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Efforts to repeal last year’s controversial Religious Freedom Restoration Act and replace it with new protections for “fundamental rights” came to a screeching halt Wednesday.
The measure, which also would have repealed last year’s so-called RFRA “fix,” failed to advance from a Senate committee after the chairman declared that the “timing is incorrect.”
That decision shifts the focus to this afternoon’s hearing on expanding the state’s civil rights law to ban discrimination based on sexual orientation and gender identity.
Scores of opponents and supporters had shown up at the 9 a.m. hearing to testify on Senate Bill 66, which would have increased protections for religious freedom, freedom of speech, freedom to assemble and the right to bear arms.
“These rights belong to each and every one of us,” the proposal’s author, Sen. Mike Young, R-Indianapolis, said, “and I’m trying to protect every one of those rights for everyone in this room.”
But after allowing Young to explain the bill, Senate Judiciary Committee Chairman Brent Steele, R-Bedford, declined to hear testimony, discuss or vote on the bill because he said it had been “mischaracterized.”
“Sen. Young’s logic is correct, and his legal analysis is correct, and I believe his motive is laudable,” Steele said. “The timing is incorrect. Probably next year would be a chance to have a legal discussion on this, on protecting our constitutional rights.”
Opponents had dubbed the measure “Super RFRA” and feared it was an attempt to sanction discrimination against gay people. They worried it would re-ignite last year’s firestorm over RFRA, which prompted boycott threats, event cancellations and travel bans. Gov. Mike Pence and lawmakers quickly passed a so-called “fix” to prevent the law from being used to discriminate based on sexual orientation or gender identity.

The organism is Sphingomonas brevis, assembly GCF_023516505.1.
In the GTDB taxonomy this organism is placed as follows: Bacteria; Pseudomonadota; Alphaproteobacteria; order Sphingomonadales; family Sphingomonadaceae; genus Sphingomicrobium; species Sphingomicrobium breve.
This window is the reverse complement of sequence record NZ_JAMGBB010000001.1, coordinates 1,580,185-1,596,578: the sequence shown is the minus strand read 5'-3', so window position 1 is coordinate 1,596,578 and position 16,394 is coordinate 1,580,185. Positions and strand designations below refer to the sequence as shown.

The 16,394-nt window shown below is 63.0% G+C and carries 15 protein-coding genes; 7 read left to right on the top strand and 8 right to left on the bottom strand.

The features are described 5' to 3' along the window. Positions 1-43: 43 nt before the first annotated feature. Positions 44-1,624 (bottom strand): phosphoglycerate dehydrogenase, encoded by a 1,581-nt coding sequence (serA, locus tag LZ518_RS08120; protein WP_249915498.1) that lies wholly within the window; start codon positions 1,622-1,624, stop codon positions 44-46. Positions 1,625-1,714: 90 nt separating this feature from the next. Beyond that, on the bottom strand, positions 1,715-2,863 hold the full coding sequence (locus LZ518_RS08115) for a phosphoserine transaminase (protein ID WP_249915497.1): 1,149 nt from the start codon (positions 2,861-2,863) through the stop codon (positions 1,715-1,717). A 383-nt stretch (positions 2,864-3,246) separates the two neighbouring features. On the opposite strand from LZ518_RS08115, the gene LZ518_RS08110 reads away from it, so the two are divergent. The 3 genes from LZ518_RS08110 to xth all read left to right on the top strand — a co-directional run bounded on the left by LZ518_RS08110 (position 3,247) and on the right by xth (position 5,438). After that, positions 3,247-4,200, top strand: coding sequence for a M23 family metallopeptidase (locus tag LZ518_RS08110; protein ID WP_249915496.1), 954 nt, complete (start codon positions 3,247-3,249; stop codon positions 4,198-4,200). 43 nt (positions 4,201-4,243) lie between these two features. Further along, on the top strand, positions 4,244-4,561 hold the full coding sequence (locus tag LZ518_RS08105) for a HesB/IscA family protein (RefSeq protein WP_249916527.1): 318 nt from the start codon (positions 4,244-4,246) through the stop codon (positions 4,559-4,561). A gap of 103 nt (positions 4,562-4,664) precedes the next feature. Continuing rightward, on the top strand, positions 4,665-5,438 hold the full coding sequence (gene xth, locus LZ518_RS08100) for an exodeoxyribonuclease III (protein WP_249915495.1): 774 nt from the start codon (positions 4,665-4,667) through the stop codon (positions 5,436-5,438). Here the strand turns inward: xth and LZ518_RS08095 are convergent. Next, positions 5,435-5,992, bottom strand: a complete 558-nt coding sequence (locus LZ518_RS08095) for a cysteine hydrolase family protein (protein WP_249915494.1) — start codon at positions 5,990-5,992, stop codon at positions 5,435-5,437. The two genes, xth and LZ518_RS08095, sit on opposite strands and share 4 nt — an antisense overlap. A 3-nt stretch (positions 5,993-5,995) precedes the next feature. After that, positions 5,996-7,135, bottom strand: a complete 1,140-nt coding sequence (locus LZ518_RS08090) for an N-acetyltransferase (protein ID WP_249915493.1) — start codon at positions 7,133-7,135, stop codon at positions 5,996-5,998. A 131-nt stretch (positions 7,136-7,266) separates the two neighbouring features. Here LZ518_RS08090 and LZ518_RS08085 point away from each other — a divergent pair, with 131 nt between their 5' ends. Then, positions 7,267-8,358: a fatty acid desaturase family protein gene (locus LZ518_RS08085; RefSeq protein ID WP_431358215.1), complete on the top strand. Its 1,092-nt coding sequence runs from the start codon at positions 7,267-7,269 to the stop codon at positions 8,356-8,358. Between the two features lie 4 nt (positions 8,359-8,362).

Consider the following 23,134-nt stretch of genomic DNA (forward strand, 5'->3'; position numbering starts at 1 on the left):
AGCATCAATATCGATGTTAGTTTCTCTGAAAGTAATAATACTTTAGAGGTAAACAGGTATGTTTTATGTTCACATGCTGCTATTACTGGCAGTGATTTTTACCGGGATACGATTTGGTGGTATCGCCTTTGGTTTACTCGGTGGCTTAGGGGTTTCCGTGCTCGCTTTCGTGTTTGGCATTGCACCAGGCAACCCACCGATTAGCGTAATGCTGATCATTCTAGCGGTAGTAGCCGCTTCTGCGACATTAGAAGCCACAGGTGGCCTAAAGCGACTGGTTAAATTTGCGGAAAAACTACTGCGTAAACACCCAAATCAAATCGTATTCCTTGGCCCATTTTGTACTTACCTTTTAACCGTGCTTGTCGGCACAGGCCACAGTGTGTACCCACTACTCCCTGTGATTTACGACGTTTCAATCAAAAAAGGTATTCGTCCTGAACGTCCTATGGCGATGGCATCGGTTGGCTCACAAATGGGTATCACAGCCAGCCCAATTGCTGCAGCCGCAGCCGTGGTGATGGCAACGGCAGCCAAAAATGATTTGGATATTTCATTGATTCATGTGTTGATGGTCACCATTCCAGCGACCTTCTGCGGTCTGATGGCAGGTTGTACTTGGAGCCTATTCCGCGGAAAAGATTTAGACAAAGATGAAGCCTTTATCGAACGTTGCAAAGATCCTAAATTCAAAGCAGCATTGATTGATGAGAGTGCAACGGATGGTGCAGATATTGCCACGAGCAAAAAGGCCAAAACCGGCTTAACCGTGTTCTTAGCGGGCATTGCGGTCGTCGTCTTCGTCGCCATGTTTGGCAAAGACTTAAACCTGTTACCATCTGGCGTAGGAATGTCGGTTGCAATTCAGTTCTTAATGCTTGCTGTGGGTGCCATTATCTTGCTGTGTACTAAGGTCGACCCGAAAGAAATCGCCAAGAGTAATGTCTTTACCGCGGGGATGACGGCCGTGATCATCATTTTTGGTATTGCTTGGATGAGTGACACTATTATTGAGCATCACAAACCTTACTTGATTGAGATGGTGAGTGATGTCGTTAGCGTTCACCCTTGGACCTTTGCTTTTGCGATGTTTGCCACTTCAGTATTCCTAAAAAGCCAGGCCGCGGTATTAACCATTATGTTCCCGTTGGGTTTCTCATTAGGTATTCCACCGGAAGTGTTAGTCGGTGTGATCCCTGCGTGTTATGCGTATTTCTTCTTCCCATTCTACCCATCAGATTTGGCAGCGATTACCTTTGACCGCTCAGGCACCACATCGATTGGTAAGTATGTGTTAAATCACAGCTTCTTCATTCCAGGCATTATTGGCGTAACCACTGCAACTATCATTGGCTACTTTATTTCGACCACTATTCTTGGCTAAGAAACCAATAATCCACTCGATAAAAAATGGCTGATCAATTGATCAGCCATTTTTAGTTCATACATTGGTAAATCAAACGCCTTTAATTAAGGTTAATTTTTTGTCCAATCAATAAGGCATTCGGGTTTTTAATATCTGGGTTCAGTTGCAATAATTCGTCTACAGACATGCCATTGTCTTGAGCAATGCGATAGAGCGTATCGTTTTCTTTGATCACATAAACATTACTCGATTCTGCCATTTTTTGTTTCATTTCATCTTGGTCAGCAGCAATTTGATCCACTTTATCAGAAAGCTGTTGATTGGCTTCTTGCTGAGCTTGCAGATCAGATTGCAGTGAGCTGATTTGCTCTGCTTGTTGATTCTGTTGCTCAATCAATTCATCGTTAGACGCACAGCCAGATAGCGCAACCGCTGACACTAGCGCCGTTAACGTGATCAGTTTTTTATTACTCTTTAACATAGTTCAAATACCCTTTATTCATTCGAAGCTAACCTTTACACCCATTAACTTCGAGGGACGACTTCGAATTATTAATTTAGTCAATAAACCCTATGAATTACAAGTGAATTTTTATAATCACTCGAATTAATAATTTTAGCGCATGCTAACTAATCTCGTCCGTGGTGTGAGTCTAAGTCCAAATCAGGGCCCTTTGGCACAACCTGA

Religious conservatives, however, have advocated for more rigorous protections for religious freedom through RFRA last year and SB 66 this year. They also oppose measures extending LGBT rights because they fear such laws may require them to violate their religious beliefs about same-sex marriage.
At Wednesday’s hearing, one gay rights group printed out 118,000 tweets from last year that included the hashtag BoycottIndiana. The tweets — two per page — took up several boxes and were wheeled in on a cart.
Peter Hanscom of Indiana Competes, a group of businesses seeking a statewide ban on discrimination against LGBT people, said the committee’s decision was a realization by lawmakers that the debate needs to shift to civil rights.
“You don’t need to go backwards and rehash this entire fight again. It makes absolutely no sense,” he said. “Repealing RFRA, repealing the fix, and then re-inserting another RFRA had the capacity and most likely would have incited another nationwide firestorm on our state.”
The decision to shelf SB 66 surprised Curt Smith, president of the Indiana Family Institute, which opposes adding LGBT protections to the state’s civil rights laws.
He said Young’s bill “elevated the conversation” about protecting freedoms, getting beyond last year’s RFRA controversy.
“I think this transcended the original RFRA, and that’s part of the reason I thought it was a novel and fresh idea,” Smith said.